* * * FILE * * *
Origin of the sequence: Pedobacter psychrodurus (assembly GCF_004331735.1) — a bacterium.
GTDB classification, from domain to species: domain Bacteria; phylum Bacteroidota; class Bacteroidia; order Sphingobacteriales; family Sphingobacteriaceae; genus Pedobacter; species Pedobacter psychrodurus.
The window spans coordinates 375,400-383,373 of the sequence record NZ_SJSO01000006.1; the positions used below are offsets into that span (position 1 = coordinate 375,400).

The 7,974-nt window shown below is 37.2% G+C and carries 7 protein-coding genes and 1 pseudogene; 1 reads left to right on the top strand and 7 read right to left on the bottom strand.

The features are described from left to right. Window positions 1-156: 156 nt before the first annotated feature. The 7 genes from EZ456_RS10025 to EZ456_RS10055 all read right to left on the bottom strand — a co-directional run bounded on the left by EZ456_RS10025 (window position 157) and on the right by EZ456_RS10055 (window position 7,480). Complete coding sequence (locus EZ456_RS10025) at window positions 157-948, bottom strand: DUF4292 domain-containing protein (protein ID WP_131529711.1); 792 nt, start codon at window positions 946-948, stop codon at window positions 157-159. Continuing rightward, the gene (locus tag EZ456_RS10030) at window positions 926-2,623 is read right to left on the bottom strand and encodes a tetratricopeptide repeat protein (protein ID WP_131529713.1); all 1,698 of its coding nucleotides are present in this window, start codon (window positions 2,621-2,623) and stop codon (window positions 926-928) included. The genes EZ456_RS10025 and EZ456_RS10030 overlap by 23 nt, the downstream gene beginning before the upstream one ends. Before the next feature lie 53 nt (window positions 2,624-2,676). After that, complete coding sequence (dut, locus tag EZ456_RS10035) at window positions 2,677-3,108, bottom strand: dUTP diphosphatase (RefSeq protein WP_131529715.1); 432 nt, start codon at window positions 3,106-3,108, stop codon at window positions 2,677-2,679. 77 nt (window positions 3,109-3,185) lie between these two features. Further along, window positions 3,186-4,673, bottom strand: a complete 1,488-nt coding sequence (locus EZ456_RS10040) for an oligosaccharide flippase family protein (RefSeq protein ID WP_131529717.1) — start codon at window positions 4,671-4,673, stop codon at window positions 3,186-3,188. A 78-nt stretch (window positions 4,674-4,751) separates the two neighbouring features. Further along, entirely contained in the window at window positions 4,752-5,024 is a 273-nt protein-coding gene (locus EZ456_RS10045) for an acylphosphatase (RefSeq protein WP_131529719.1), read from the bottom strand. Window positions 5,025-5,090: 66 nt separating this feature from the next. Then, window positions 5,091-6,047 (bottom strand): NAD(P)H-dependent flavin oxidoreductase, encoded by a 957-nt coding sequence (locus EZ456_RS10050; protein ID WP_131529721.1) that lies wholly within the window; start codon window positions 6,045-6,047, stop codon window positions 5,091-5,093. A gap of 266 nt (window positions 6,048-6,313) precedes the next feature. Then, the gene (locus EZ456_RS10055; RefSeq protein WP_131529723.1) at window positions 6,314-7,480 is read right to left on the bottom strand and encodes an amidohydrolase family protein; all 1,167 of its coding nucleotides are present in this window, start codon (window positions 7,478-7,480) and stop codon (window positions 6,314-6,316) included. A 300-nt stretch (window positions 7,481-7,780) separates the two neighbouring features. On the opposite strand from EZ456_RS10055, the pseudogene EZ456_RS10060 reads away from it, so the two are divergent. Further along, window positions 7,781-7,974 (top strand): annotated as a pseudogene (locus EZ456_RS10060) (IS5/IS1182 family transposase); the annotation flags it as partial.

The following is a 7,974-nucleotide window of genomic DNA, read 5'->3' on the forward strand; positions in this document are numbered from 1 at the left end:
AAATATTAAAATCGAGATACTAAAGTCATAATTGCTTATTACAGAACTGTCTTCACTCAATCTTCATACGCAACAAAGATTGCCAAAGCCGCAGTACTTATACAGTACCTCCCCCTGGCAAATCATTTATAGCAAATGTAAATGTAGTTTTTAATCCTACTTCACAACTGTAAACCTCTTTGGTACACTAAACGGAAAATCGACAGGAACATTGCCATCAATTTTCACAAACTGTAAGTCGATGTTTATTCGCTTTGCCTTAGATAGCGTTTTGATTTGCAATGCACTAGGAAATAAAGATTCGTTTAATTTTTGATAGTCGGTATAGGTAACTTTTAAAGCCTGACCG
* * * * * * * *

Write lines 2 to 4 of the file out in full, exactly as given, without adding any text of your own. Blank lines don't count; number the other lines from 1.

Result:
GTDB classification, from domain to species: domain Bacteria; phylum Bacteroidota; class Bacteroidia; order Sphingobacteriales; family Sphingobacteriaceae; genus Pedobacter; species Pedobacter psychrodurus.
The window spans coordinates 375,400-383,373 of the sequence record NZ_SJSO01000006.1; the positions used below are offsets into that span (position 1 = coordinate 375,400).

The 7,974-nt window shown below is 37.2% G+C and carries 7 protein-coding genes and 1 pseudogene; 1 reads left to right on the top strand and 7 read right to left on the bottom strand.